Home / General / “We’re here to help people, and if we’re not helping people, we should go the fuck home.”

“We’re here to help people, and if we’re not helping people, we should go the fuck home.”

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Kirsten Gillibrand is pretty clearly running for president in 2020 and I like just about everything about her, including the quote above. If Warren runs, she would have my vote in a heartbeat. But outside of that, I am more interested in Gillibrand than anyone else right now, including another run from Bernie. She has really good political instincts and is just a flat out great politician. Of course, going to the big stage is another huge test, but her chances seem good, she’s going to be a great counter to the inevitable Cuomo run, and she got why Trump needs to be opposed at all costs earlier than nearly everyone else.

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  • DamnYankees

    Why Warren over Gillibrand?

    And yes, I’m totally on the Gillibrand train. I had hoped a few years ago that either she or Klobuchar would succeed Obama. Hopefully the dream isn’t dead.

    • LeeEsq

      Warren arguably has more of a national brand than Gillibrand.

      • DamnYankees

        Maybe, but that seems like a reason to bet she would win, not nexessarily why he’d vote for her.

        • Redwood Rhiadra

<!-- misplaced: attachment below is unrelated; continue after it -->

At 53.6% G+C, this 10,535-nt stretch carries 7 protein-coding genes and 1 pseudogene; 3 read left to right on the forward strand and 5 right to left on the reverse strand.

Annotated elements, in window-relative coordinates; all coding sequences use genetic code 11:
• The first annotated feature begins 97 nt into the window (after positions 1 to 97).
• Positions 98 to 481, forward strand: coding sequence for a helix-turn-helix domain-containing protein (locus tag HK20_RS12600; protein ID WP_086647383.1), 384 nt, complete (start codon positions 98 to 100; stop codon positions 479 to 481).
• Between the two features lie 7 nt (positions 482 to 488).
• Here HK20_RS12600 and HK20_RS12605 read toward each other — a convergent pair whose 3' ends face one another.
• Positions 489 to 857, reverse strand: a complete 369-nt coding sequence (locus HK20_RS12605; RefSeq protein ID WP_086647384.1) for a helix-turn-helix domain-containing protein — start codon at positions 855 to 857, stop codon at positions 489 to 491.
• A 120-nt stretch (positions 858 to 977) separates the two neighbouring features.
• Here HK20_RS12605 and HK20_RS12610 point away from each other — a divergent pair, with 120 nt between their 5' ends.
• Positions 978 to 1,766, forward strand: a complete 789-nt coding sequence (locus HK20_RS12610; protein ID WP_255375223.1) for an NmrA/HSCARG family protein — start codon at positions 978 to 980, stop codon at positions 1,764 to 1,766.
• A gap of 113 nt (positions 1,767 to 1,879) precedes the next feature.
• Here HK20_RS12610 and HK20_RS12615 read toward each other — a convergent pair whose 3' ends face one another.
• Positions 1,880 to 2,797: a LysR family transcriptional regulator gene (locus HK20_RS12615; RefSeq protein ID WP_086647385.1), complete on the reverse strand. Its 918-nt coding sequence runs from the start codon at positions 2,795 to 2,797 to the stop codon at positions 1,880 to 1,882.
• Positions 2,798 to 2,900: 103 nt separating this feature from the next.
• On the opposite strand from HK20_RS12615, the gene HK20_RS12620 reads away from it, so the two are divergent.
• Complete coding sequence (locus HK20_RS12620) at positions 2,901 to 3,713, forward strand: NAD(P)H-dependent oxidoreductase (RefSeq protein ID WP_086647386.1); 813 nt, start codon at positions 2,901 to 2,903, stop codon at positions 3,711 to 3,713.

Warren is an ACTUAL progressive.

          Gillibrand is a progressive when it’s politically convenient. (And was a Blue Dog conservative Democrat when *that* was politically convenient.)

          So FSM only knowns what the hell Gillibrand would be as POTUS.

          • Q.E.Dumbass

            Is this irony, or no?

            • Q.E.Dumbass

              Like, if this is meant as a joke, then it’s a very good joke! But AFAICT jokes (or even that much humor) doesn’t really seem to be your style.

          • Hogan

            You mean she represented the people who voted for her? We can’t be having with that kind of thing.

            • Q.E.Dumbass

              Given that Rhiadra is absolutely not a purity wanker — and is in fact generally a bit of a wet blanket in the other direction — this is probably intended as a contemptuous yet accurate summation of the pink anarchist bunny view (although applying it to Erik is completely unfair). The joke here is that Gillibrand’s blue dog period predates Warren’s conversion to left-liberalism by seven-or-so years, and that Warren’s reluctance to run is necessary for this to not bring up cognitive dissonance in such-and-such a pink anarchist bunny’s mind.